After seeking an injunction to protect their work under the VARA statute, Judge Block granted them a temporary restraining order that delayed demolition plans while legal actions were pending, but on November 12th, the judge lifted the restraining order, ruling that the company was within its rights to demolish 5Pointz, and that he would issue his written opinion on November 20th.
Between the 12th and the 20th of November, many things happened: On the Sunday the 17th, hundreds of artists, supporters, and people from the neighborhood held a rally around the landing dock, as the landlord had denied the artists access to the building, even though they were still legal tenants. The mood ranged from hopeful to grim. Activists moved through the crowd with petitions to the Landmarks Commission and cries of “Remember Grand Central!” Another artist later recalled, “If the building had to be demolished, at least our murals would have had the dignity to go down with the ship.” But that was not to be.
On November 3rd, while the artists’ suit was still pending, Jerry Wolkoff hired a painting crew and security detail, paying them $70,000 in cash. During the predawn hours of Tuesday, November 19th, they went to work. By Friday, they had painted over nearly every mural on 5Pointz’s exterior and interior walls. “I had tears in my eyes,” Wolkoff told New York Magazine. “All I did was the right thing, like ripping off a Band-Aid, to save them from having to suffer.”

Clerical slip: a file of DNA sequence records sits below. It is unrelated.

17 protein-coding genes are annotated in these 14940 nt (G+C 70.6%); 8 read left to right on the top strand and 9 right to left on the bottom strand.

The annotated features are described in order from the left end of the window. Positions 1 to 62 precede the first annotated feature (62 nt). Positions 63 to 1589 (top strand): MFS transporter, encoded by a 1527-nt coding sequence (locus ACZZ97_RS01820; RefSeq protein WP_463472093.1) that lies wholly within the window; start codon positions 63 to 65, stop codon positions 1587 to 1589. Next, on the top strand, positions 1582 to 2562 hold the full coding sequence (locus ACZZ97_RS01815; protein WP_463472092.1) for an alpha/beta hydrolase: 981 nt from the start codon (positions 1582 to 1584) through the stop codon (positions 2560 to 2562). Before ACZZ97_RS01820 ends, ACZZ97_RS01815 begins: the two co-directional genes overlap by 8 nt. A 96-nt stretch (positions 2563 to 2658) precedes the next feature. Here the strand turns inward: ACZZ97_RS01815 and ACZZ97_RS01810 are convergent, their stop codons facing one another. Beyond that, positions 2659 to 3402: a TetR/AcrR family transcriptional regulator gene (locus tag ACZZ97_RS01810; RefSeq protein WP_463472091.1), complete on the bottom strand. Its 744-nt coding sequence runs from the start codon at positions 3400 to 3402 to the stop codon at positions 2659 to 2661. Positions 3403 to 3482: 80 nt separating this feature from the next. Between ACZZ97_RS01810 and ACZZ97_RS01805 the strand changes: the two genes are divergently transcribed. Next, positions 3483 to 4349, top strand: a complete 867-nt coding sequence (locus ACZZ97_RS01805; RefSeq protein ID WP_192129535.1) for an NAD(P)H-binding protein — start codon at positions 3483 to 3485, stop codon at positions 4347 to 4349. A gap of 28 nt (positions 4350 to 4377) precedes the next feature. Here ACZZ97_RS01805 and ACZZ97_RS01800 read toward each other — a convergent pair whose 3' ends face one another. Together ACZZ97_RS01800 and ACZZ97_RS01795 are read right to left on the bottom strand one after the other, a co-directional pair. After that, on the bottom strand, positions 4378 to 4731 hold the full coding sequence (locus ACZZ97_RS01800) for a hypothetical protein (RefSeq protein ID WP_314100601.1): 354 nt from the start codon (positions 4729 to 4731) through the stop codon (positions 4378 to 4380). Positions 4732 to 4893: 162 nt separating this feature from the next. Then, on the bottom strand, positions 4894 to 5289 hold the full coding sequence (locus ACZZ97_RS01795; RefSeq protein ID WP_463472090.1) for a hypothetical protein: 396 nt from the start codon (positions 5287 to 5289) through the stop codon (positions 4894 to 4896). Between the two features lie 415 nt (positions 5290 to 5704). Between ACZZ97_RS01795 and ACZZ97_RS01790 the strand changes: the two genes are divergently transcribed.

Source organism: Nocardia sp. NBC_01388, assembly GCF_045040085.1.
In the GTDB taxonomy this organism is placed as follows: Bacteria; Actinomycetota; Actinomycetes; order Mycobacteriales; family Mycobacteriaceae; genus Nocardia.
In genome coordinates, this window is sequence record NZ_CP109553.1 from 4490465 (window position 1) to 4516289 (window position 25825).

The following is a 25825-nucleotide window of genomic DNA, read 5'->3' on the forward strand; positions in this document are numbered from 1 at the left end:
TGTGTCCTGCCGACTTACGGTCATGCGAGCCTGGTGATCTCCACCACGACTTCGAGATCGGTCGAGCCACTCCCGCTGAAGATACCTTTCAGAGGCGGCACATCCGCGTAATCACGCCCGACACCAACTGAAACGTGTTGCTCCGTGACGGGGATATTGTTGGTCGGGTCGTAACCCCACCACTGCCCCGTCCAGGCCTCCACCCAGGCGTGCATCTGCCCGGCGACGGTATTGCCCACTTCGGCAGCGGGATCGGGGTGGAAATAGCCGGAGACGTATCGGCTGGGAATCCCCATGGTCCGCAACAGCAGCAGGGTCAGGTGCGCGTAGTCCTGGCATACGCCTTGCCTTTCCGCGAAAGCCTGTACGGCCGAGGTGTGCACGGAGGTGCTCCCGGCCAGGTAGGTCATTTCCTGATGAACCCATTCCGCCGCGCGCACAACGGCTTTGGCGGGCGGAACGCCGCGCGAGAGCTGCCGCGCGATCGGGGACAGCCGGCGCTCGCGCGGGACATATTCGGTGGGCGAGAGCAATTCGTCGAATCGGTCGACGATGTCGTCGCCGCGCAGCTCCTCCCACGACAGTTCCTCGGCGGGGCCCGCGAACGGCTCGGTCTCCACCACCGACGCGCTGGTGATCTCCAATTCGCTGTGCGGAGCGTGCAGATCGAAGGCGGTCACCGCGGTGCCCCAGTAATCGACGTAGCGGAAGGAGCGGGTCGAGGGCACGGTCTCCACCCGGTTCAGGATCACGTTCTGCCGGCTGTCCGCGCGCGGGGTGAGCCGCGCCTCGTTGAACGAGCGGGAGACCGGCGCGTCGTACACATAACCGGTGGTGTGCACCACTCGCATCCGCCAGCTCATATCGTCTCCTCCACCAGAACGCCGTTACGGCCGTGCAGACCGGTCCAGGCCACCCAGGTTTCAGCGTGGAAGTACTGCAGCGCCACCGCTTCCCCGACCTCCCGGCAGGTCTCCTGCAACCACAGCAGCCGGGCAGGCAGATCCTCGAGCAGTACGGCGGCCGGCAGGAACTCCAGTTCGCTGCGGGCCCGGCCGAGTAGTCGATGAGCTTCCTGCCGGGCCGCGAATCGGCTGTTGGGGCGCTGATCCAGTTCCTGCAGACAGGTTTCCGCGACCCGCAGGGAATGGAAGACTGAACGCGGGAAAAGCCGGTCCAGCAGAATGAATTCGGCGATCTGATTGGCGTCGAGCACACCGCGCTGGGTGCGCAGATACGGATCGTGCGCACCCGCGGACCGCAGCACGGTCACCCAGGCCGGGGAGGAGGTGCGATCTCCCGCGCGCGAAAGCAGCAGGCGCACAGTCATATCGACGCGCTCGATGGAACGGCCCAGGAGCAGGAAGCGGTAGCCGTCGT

His humanitarian gesture turned out to be slow torture. Asbestos abatement didn’t begin until the following February. Demolition began the following August. As for the artists, “We moved out our equipment and left,” said Meres One. “It was too painful to look at the building.”
Was this a willful act of destruction? Four years later, when asked at the jury trial if he would do it again, Wolkoff said yes.
The Legacy of 5Pointz
At the Arts Club gathering, Chris Robinson summed up the consequences of this tragic affair in a single sentence. Referring to the VARA statue (17 U.S. Code 113), which Wolkoff ignored, he said, “None of this would have happened if he had simply given the artists their 90-day notice, allowing them fair time to preserve their work.” Not to mention saving them from the need to raise millions of dollars for legal fees incurred during five years of litigation.
But no words were necessary that night to describe the impact of a slide show of 45 works of “recognized stature” that were destroyed by Wolkoff’s precipitous act. Seen from a distance, the murals got lost in the riotous and undefined chaos of the 5Pointz walls. Here they were projected slowly, one at a time, as the room fell silent—images that reflected the sensation of motion in early graffiti, still on wheels, rushing by, but also images that were haunting, delicate, whimsical, exciting, provocative, and sometimes just breathtakingly beautiful.
“Until you see the images up close you can’t understand how magnificent they are,” remarked fine arts attorney Dennis M. Wade. “No matter what happens next, this case has already legitimized street art.”